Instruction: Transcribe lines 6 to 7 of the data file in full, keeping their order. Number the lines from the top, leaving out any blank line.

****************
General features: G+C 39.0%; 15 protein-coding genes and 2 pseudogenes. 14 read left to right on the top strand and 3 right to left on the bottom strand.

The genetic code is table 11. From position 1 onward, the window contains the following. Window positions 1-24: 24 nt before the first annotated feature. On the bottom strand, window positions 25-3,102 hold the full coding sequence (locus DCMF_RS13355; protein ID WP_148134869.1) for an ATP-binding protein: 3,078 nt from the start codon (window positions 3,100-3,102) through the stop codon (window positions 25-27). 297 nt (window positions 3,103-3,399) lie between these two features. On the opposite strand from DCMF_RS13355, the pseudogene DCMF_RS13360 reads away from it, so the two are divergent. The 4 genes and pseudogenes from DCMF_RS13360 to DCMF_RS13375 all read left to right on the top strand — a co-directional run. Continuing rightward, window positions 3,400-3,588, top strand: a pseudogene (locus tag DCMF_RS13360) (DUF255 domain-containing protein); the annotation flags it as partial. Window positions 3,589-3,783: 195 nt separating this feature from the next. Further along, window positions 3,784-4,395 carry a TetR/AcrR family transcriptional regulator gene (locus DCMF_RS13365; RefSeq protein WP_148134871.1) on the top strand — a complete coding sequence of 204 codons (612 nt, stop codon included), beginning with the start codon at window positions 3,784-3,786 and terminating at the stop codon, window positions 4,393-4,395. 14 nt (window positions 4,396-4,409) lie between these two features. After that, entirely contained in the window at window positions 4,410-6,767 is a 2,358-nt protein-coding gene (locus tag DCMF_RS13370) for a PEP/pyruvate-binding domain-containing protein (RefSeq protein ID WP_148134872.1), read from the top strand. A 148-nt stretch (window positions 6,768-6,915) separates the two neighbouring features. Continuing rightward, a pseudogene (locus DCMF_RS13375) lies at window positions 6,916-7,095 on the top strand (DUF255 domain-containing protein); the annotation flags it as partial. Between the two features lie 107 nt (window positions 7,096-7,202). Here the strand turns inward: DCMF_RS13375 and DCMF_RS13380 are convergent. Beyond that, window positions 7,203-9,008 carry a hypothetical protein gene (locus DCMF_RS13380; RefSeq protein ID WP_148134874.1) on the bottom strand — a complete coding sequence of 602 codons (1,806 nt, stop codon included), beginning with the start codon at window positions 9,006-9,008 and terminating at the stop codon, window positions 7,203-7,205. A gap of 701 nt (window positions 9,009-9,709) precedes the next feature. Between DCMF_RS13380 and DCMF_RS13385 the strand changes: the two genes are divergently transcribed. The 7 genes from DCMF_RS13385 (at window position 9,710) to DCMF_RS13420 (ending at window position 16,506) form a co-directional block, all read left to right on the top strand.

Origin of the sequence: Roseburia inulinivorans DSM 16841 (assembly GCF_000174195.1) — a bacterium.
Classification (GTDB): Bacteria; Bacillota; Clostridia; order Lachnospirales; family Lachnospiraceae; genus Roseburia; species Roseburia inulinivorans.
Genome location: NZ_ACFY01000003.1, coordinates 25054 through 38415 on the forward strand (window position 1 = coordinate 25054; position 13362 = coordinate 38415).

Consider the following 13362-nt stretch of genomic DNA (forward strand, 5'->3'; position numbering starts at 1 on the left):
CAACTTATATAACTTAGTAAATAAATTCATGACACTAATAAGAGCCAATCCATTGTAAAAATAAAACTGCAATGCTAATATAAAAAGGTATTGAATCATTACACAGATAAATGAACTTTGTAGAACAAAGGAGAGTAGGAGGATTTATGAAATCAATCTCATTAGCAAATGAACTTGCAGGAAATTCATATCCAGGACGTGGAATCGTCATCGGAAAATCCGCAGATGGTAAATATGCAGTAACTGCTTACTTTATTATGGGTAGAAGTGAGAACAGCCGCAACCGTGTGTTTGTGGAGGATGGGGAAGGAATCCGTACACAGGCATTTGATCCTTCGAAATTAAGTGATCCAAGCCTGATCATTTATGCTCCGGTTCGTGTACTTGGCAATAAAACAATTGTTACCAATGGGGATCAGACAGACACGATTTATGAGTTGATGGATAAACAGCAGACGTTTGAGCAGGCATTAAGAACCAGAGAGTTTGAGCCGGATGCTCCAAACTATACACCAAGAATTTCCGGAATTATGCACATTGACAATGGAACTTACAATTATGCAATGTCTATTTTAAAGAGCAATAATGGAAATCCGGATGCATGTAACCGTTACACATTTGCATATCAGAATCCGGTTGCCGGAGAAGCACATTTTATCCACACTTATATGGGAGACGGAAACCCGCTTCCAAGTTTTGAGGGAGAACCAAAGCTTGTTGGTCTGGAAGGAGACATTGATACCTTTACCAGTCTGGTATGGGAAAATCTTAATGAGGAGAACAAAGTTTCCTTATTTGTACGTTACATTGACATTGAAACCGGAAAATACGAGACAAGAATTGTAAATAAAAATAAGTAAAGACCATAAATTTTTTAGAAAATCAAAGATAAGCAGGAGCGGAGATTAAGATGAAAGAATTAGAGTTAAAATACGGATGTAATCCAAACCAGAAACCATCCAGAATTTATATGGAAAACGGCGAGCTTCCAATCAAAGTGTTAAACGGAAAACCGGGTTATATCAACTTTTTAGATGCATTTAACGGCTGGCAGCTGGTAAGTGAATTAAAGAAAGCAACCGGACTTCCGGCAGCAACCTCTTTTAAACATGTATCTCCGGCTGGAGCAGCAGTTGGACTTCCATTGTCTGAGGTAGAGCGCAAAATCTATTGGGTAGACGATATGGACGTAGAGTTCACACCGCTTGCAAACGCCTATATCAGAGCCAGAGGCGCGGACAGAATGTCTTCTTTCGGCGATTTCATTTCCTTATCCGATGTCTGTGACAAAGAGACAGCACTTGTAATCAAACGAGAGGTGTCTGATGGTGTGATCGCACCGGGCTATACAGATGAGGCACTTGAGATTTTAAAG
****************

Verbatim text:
Consider the following 13362-nt stretch of genomic DNA (forward strand, 5'->3'; position numbering starts at 1 on the left):
CAACTTATATAACTTAGTAAATAAATTCATGACACTAATAAGAGCCAATCCATTGTAAAAATAAAACTGCAATGCTAATATAAAAAGGTATTGAATCATTACACAGATAAATGAACTTTGTAGAACAAAGGAGAGTAGGAGGATTTATGAAATCAATCTCATTAGCAAATGAACTTGCAGGAAATTCATATCCAGGACGTGGAATCGTCATCGGAAAATCCGCAGATGGTAAATATGCAGTAACTGCTTACTTTATTATGGGTAGAAGTGAGAACAGCCGCAACCGTGTGTTTGTGGAGGATGGGGAAGGAATCCGTACACAGGCATTTGATCCTTCGAAATTAAGTGATCCAAGCCTGATCATTTATGCTCCGGTTCGTGTACTTGGCAATAAAACAATTGTTACCAATGGGGATCAGACAGACACGATTTATGAGTTGATGGATAAACAGCAGACGTTTGAGCAGGCATTAAGAACCAGAGAGTTTGAGCCGGATGCTCCAAACTATACACCAAGAATTTCCGGAATTATGCACATTGACAATGGAACTTACAATTATGCAATGTCTATTTTAAAGAGCAATAATGGAAATCCGGATGCATGTAACCGTTACACATTTGCATATCAGAATCCGGTTGCCGGAGAAGCACATTTTATCCACACTTATATGGGAGACGGAAACCCGCTTCCAAGTTTTGAGGGAGAACCAAAGCTTGTTGGTCTGGAAGGAGACATTGATACCTTTACCAGTCTGGTATGGGAAAATCTTAATGAGGAGAACAAAGTTTCCTTATTTGTACGTTACATTGACATTGAAACCGGAAAATACGAGACAAGAATTGTAAATAAAAATAAGTAAAGACCATAAATTTTTTAGAAAATCAAAGATAAGCAGGAGCGGAGATTAAGATGAAAGAATTAGAGTTAAAATACGGATGTAATCCAAACCAGAAACCATCCAGAATTTATATGGAAAACGGCGAGCTTCCAATCAAAGTGTTAAACGGAAAACCGGGTTATATCAACTTTTTAGATGCATTTAACGGCTGGCAGCTGGTAAGTGAATTAAAGAAAGCAACCGGACTTCCGGCAGCAACCTCTTTTAAACATGTATCTCCGGCTGGAGCAGCAGTTGGACTTCCATTGTCTGAGGTAGAGCGCAAAATCTATTGGGTAGACGATATGGACGTAGAGTTCACACCGCTTGCAAACGCCTATATCAGAGCCAGAGGCGCGGACAGAATGTCTTCTTTCGGCGATTTCATTTCCTTATCCGATGTCTGTGACAAAGAGACAGCACTTGTAATCAAACGAGAGGTGTCTGATGGTGTGATCGCACCGGGCTATACAGATGAGGCACTTGAGATTTTAAAG